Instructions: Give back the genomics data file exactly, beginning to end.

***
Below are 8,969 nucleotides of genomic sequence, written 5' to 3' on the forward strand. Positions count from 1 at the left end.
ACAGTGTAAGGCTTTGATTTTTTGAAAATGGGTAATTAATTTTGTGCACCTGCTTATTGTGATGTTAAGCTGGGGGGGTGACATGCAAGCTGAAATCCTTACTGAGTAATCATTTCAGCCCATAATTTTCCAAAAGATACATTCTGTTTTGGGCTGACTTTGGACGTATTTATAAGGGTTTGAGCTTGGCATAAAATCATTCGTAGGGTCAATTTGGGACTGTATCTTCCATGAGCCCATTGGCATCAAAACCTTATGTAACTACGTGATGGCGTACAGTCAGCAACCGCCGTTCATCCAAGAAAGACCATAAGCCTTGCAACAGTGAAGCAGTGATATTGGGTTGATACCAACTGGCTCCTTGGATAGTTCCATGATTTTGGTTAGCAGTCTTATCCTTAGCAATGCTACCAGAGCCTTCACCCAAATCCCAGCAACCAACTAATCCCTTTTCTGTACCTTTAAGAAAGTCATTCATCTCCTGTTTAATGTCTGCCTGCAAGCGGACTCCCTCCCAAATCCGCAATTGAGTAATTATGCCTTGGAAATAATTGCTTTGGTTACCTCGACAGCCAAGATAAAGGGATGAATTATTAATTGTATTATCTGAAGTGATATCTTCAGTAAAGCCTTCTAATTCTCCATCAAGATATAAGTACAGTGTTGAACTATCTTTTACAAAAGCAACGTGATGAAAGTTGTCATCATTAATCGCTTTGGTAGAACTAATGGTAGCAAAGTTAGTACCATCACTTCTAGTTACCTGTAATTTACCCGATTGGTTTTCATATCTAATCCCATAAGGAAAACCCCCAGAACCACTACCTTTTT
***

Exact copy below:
Below are 8,969 nucleotides of genomic sequence, written 5' to 3' on the forward strand. Positions count from 1 at the left end.
ACAGTGTAAGGCTTTGATTTTTTGAAAATGGGTAATTAATTTTGTGCACCTGCTTATTGTGATGTTAAGCTGGGGGGGTGACATGCAAGCTGAAATCCTTACTGAGTAATCATTTCAGCCCATAATTTTCCAAAAGATACATTCTGTTTTGGGCTGACTTTGGACGTATTTATAAGGGTTTGAGCTTGGCATAAAATCATTCGTAGGGTCAATTTGGGACTGTATCTTCCATGAGCCCATTGGCATCAAAACCTTATGTAACTACGTGATGGCGTACAGTCAGCAACCGCCGTTCATCCAAGAAAGACCATAAGCCTTGCAACAGTGAAGCAGTGATATTGGGTTGATACCAACTGGCTCCTTGGATAGTTCCATGATTTTGGTTAGCAGTCTTATCCTTAGCAATGCTACCAGAGCCTTCACCCAAATCCCAGCAACCAACTAATCCCTTTTCTGTACCTTTAAGAAAGTCATTCATCTCCTGTTTAATGTCTGCCTGCAAGCGGACTCCCTCCCAAATCCGCAATTGAGTAATTATGCCTTGGAAATAATTGCTTTGGTTACCTCGACAGCCAAGATAAAGGGATGAATTATTAATTGTATTATCTGAAGTGATATCTTCAGTAAAGCCTTCTAATTCTCCATCAAGATATAAGTACAGTGTTGAACTATCTTTTACAAAAGCAACGTGATGAAAGTTGTCATCATTAATCGCTTTGGTAGAACTAATGGTAGCAAAGTTAGTACCATCACTTCTAGTTACCTGTAATTTACCCGATTGGTTTTCATATCTAATCCCATAAGGAAAACCCCCAGAACCACTACCTTTTT